Oprah Winfrey makes a special appearance at the RL Restaurant in Chicago to talk with the Morning Joe crew about what makes Chicago a great city; President Obama; her OWN network; her love of Morning Joe and more.
Over the years, Oprah Winfrey has established a reputation for herself as a leader of “life-changing” television. But it wasn’t always that way. Long before heart-touching stories, book clubs and gratitude journals became the norm for “The Oprah Winfrey Show," the talk titan indulged in the same sensational tabloid topics viewers could find all over daytime TV.
During an interview on msnbc’s “Morning Joe,” Winfrey revealed the moment when everything changed for her.
“I made a decision in the 90s. I was interviewing skinheads in the Ku Klux Klan, and I made a decision,” Winfrey explained. “There was a moment during a commercial break where one of them said, ‘Get her!’ and I made a decision that I was not going to use the platform for anything that I thought would not bring a little piece of light into people’s lives.”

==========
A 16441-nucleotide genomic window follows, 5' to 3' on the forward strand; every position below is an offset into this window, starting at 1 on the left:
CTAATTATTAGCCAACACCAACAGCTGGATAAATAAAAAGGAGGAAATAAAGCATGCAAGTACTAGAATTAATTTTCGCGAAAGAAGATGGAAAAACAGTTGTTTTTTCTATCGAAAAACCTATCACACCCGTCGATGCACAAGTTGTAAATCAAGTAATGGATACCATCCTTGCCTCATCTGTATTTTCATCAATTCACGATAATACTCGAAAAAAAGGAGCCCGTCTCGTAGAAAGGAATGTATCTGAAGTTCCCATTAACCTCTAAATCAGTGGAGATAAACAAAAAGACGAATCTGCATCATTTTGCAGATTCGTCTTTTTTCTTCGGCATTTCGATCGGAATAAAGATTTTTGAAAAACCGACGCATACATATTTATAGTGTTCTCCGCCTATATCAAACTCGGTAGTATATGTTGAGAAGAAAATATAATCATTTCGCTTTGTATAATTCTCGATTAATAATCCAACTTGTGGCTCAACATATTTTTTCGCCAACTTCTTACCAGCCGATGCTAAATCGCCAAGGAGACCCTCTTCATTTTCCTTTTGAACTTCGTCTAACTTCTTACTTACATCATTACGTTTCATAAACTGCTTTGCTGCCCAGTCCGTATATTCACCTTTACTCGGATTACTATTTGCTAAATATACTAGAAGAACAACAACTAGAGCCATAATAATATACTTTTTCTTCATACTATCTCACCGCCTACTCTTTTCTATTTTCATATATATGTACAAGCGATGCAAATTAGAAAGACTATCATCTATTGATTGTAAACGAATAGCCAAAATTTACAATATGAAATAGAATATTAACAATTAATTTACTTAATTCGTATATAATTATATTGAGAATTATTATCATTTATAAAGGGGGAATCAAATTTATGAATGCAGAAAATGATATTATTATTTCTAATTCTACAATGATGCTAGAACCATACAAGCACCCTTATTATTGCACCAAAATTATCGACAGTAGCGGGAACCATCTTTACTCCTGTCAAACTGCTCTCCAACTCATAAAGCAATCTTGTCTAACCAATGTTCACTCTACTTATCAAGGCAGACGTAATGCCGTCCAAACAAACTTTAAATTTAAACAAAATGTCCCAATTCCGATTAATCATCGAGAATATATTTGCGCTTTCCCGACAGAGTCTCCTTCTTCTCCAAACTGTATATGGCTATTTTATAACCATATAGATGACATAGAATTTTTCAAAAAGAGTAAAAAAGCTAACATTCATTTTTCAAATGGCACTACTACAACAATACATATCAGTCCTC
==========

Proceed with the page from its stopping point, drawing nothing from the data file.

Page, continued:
While that decision is what put the host on the path that eventually made her a media giant, at the time, it hardly seemed a move that would one day see her all the way to the 25th and final season of her show.
“A lot of my affiliates were like, ‘Well don’t tell people you’re going to take the high road. You’ll lose the numbers,’” Winfrey recalled. “And we did, the numbers dipped. But I thought either I’m going to do what feels right for me or I’m going to leave the business.”
The rest is TV-empire-making history. As of Friday, the OWN founder has 43 episodes of “The Oprah Winfrey Show” remaining.